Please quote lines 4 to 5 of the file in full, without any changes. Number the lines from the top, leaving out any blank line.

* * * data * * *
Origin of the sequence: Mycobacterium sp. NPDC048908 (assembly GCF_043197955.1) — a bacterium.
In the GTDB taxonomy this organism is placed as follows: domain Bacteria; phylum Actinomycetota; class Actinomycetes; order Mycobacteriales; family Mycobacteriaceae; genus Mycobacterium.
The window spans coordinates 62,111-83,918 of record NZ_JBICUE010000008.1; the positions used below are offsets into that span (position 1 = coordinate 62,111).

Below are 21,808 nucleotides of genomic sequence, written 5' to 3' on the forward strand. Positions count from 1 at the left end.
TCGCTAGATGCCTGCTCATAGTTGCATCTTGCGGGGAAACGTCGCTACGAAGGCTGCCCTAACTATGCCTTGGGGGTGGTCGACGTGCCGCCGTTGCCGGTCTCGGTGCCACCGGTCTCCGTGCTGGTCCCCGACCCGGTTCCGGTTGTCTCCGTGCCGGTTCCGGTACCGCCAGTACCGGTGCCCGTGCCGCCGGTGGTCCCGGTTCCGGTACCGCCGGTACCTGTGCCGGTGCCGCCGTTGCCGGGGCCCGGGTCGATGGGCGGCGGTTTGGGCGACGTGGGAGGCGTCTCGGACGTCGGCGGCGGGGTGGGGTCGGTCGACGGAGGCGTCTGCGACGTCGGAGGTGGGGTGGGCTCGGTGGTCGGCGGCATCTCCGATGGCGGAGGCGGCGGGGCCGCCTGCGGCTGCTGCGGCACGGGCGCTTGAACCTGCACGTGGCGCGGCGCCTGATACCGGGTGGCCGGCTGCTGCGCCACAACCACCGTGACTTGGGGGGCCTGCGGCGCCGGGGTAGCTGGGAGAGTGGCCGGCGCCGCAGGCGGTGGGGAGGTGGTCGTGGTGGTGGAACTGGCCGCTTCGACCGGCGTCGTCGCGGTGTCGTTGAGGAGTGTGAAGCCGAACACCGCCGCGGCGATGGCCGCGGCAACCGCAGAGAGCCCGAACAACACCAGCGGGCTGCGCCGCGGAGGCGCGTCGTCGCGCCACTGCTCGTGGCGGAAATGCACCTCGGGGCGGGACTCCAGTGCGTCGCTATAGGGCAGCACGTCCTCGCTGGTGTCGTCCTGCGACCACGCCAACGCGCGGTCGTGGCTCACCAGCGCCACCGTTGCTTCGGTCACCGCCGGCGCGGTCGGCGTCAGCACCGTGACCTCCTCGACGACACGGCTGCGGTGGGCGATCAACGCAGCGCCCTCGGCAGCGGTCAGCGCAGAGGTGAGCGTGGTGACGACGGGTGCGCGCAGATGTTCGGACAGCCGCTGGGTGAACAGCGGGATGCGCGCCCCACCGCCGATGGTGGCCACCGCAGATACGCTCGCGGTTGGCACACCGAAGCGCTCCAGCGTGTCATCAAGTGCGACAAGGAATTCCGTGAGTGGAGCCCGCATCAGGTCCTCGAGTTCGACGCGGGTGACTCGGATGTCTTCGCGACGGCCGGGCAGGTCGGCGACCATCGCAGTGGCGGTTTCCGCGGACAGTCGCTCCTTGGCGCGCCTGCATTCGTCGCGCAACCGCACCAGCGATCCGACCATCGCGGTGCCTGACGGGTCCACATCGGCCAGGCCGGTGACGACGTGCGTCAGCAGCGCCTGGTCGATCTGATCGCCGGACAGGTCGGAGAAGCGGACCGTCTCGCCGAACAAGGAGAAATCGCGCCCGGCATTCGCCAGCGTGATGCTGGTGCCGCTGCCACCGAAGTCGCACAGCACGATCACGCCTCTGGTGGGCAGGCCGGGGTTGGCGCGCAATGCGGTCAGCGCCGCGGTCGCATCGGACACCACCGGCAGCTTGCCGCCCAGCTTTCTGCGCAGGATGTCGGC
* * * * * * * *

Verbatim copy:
Below are 21,808 nucleotides of genomic sequence, written 5' to 3' on the forward strand. Positions count from 1 at the left end.
TCGCTAGATGCCTGCTCATAGTTGCATCTTGCGGGGAAACGTCGCTACGAAGGCTGCCCTAACTATGCCTTGGGGGTGGTCGACGTGCCGCCGTTGCCGGTCTCGGTGCCACCGGTCTCCGTGCTGGTCCCCGACCCGGTTCCGGTTGTCTCCGTGCCGGTTCCGGTACCGCCAGTACCGGTGCCCGTGCCGCCGGTGGTCCCGGTTCCGGTACCGCCGGTACCTGTGCCGGTGCCGCCGTTGCCGGGGCCCGGGTCGATGGGCGGCGGTTTGGGCGACGTGGGAGGCGTCTCGGACGTCGGCGGCGGGGTGGGGTCGGTCGACGGAGGCGTCTGCGACGTCGGAGGTGGGGTGGGCTCGGTGGTCGGCGGCATCTCCGATGGCGGAGGCGGCGGGGCCGCCTGCGGCTGCTGCGGCACGGGCGCTTGAACCTGCACGTGGCGCGGCGCCTGATACCGGGTGGCCGGCTGCTGCGCCACAACCACCGTGACTTGGGGGGCCTGCGGCGCCGGGGTAGCTGGGAGAGTGGCCGGCGCCGCAGGCGGTGGGGAGGTGGTCGTGGTGGTGGAACTGGCCGCTTCGACCGGCGTCGTCGCGGTGTCGTTGAGGAGTGTGAAGCCGAACACCGCCGCGGCGATGGCCGCGGCAACCGCAGAGAGCCCGAACAACACCAGCGGGCTGCGCCGCGGAGGCGCGTCGTCGCGCCACTGCTCGTGGCGGAAATGCACCTCGGGGCGGGACTCCAGTGCGTCGCTATAGGGCAGCACGTCCTCGCTGGTGTCGTCCTGCGACCACGCCAACGCGCGGTCGTGGCTCACCAGCGCCACCGTTGCTTCGGTCACCGCCGGCGCGGTCGGCGTCAGCACCGTGACCTCCTCGACGACACGGCTGCGGTGGGCGATCAACGCAGCGCCCTCGGCAGCGGTCAGCGCAGAGGTGAGCGTGGTGACGACGGGTGCGCGCAGATGTTCGGACAGCCGCTGGGTGAACAGCGGGATGCGCGCCCCACCGCCGATGGTGGCCACCGCAGATACGCTCGCGGTTGGCACACCGAAGCGCTCCAGCGTGTCATCAAGTGCGACAAGGAATTCCGTGAGTGGAGCCCGCATCAGGTCCTCGAGTTCGACGCGGGTGACTCGGATGTCTTCGCGACGGCCGGGCAGGTCGGCGACCATCGCAGTGGCGGTTTCCGCGGACAGTCGCTCCTTGGCGCGCCTGCATTCGTCGCGCAACCGCACCAGCGATCCGACCATCGCGGTGCCTGACGGGTCCACATCGGCCAGGCCGGTGACGACGTGCGTCAGCAGCGCCTGGTCGATCTGATCGCCGGACAGGTCGGAGAAGCGGACCGTCTCGCCGAACAAGGAGAAATCGCGCCCGGCATTCGCCAGCGTGATGCTGGTGCCGCTGCCACCGAAGTCGCACAGCACGATCACGCCTCTGGTGGGCAGGCCGGGGTTGGCGCGCAATGCGGTCAGCGCCGCGGTCGCATCGGACACCACCGGCAGCTTGCCGCCCAGCTTTCTGCGCAGGATGTCGGC